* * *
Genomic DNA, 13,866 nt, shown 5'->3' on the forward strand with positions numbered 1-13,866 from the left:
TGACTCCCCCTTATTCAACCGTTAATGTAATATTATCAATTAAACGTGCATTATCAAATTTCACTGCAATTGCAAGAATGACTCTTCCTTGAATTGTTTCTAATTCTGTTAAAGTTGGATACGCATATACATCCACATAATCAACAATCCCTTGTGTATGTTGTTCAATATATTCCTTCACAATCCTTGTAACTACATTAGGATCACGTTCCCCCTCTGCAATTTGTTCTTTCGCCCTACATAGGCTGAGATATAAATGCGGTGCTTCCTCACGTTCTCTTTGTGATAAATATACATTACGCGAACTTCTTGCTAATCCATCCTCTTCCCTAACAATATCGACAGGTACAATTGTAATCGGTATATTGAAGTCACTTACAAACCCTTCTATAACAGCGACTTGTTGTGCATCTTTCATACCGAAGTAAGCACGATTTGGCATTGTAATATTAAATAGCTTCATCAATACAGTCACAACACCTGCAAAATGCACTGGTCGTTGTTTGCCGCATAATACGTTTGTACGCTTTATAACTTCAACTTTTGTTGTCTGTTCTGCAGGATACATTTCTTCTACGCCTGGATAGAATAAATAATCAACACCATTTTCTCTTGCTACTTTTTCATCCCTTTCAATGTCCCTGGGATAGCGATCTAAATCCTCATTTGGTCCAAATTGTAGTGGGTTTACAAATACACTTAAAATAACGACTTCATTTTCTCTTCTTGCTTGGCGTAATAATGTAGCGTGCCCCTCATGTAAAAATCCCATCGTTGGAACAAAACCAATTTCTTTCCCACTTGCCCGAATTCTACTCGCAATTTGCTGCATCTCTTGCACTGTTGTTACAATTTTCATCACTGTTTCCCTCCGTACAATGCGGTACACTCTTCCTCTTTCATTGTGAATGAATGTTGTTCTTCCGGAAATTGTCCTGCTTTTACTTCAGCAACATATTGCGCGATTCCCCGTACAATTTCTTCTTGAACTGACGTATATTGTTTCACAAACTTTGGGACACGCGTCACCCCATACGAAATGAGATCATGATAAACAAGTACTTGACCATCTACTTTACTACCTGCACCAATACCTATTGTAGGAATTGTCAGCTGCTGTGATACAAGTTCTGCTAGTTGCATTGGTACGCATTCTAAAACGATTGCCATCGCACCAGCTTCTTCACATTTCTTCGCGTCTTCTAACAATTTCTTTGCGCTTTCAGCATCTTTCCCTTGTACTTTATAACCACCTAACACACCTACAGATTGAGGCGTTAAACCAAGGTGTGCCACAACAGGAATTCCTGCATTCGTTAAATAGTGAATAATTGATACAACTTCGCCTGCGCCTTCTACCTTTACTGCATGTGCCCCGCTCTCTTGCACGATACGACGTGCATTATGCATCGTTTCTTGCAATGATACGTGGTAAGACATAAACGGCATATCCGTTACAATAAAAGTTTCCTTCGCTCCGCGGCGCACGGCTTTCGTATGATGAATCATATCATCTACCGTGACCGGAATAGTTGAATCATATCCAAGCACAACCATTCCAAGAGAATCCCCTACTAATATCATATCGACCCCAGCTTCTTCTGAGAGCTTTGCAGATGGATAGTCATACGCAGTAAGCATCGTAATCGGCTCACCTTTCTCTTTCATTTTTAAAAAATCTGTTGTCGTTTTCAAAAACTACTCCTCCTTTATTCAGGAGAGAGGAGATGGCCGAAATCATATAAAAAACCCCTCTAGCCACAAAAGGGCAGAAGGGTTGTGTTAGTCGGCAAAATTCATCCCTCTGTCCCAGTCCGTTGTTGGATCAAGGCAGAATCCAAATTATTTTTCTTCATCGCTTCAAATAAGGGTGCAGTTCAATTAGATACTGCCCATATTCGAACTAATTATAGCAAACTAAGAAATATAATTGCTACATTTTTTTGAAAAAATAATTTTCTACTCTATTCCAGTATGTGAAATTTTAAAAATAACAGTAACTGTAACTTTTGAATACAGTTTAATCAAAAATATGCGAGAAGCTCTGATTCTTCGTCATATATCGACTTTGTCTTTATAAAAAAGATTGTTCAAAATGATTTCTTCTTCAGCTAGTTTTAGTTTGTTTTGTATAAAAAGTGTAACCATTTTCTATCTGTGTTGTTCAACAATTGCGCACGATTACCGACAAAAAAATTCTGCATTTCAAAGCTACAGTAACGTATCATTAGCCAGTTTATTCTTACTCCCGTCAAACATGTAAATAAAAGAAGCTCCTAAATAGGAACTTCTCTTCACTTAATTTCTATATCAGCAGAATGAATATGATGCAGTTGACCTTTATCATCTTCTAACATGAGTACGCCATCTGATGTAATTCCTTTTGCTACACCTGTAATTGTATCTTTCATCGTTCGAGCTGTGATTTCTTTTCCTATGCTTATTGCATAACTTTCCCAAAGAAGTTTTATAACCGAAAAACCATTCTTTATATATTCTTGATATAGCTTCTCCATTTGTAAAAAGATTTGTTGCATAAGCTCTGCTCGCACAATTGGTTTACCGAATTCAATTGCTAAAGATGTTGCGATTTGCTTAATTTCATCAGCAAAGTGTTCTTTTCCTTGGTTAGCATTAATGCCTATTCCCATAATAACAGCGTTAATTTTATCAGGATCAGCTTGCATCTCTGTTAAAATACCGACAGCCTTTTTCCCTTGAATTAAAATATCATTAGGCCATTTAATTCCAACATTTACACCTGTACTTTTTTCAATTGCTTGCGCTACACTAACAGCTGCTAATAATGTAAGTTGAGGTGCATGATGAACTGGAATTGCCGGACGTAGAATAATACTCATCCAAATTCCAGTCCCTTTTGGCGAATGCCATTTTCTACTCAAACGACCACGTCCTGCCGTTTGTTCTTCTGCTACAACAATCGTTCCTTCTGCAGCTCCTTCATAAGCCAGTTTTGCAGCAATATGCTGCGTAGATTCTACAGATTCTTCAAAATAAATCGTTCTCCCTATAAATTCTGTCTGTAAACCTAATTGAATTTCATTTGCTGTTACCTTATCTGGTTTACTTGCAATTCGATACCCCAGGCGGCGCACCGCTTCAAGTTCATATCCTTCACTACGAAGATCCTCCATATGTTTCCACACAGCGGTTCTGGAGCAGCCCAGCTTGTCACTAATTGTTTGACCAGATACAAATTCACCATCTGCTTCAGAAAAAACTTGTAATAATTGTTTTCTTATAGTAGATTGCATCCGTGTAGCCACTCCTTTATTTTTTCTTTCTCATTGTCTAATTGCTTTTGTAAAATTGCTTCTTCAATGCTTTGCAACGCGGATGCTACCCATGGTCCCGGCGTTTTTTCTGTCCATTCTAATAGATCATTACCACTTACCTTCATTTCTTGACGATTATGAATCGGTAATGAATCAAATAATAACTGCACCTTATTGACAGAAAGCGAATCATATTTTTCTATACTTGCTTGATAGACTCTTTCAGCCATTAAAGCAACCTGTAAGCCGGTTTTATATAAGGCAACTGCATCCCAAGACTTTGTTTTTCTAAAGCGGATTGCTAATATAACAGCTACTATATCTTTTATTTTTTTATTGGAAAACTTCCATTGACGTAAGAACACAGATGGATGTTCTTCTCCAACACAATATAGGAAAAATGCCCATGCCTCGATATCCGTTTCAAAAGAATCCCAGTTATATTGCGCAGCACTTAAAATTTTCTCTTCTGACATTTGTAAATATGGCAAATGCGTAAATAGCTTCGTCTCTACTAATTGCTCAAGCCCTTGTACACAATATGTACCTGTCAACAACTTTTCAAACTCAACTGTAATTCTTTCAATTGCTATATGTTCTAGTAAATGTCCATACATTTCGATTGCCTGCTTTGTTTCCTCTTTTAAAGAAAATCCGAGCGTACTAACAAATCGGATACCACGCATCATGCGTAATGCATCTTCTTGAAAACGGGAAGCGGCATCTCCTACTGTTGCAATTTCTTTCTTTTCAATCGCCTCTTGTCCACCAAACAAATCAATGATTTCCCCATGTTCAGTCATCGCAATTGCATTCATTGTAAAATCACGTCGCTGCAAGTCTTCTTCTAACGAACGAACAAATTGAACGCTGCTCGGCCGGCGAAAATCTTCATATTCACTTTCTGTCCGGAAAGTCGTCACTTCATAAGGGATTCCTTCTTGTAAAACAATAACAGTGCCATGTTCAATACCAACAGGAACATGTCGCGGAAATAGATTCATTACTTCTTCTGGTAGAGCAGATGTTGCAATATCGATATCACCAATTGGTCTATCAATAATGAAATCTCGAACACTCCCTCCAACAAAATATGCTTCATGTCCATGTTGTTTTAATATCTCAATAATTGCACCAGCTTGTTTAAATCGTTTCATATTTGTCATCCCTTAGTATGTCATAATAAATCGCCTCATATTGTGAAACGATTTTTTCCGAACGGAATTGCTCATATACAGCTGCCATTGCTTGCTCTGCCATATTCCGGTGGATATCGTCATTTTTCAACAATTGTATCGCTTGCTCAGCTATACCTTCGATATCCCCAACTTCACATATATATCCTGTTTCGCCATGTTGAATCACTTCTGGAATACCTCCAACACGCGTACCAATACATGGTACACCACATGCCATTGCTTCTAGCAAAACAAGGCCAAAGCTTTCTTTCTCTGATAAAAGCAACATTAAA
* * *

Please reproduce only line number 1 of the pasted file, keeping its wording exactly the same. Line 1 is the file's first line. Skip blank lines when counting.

Genomic DNA, 13,866 nt, shown 5'->3' on the forward strand with positions numbered 1-13,866 from the left: